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Jahaly and Pacharr Smallholder Project

Jahaly and Pacharr Smallholder Project

Rice is one of the Gambia’s staple foods, but domestic production is not sufficient. Yet there is a significant potential for rice cultivation in the swamplands along the River Gambia. The project assisted the government in its drive to stabilize and expand rice production through improved technology and expansion of areas under irrigation.

The project’s objective was to increase rice production while improving the income, nutrition and living conditions of smallholder farming households, and particularly of women. Women are traditionally the main rice growers, working in difficult conditions in swamplands.  A goal of the project was to develop a large area in the Jahaly and Pacharr swamps for irrigation and improved swamp rice cultivation. Improved water management would permit introduction of higher-yielding rice varieties and the use of fertilizer.

Efforts to improve living conditions for farmers’ households included introducing day care centres to relieve the burden of women farmers and provide primary health care, and creating village cereal banks to ensure a measure of food security. The project also provided for credit and marketing services and training of extension workers.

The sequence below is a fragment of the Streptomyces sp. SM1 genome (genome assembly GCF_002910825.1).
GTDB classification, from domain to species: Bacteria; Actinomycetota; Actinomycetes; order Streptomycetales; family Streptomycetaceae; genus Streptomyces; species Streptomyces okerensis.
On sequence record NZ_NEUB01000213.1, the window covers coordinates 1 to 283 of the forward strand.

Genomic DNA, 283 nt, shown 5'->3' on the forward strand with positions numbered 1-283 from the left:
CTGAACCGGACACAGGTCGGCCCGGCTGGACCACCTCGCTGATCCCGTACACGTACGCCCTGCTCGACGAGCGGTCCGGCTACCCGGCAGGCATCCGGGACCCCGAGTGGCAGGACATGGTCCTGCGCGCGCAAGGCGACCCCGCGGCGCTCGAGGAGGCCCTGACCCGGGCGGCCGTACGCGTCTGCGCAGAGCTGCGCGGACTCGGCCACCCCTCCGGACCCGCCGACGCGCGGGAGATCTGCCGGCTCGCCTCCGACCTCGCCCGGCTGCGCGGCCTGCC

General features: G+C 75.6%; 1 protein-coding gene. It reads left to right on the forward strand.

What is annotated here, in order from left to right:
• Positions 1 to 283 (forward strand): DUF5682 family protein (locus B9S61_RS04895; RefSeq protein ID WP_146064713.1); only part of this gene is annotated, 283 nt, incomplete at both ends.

During the one-year period required for land development, food aid in the form of rice was delivered to farmers who temporarily lost the use of land. In return for food, farmers offered their labour for land development works.

One of the broader aims of the project was to assist the government in building institutional and technical capacities, both to handle new irrigation development opportunities and also to exploit the rice-growing potential of swampland along the length of the River Gambia.

Source: IFAD


Status: Closed

Country

Gambia (The)

Approval Date

17 December 1981

Duration

1981 - 1991

Sector

Irrigation

Total Project Cost

US$ 16.97 million

IFAD Financing

US$ 5.22 million

Co-financiers (International)

African Development Fund US$ 5.1 million

Netherlands US$ 2.6 million

German Credit Institution for Reconstruction (KfW) US$ 2.6 million

Co-financiers (Domestic)

National Government US$ 1 million

Financing terms

Highly Concessional

Project ID

1100000077


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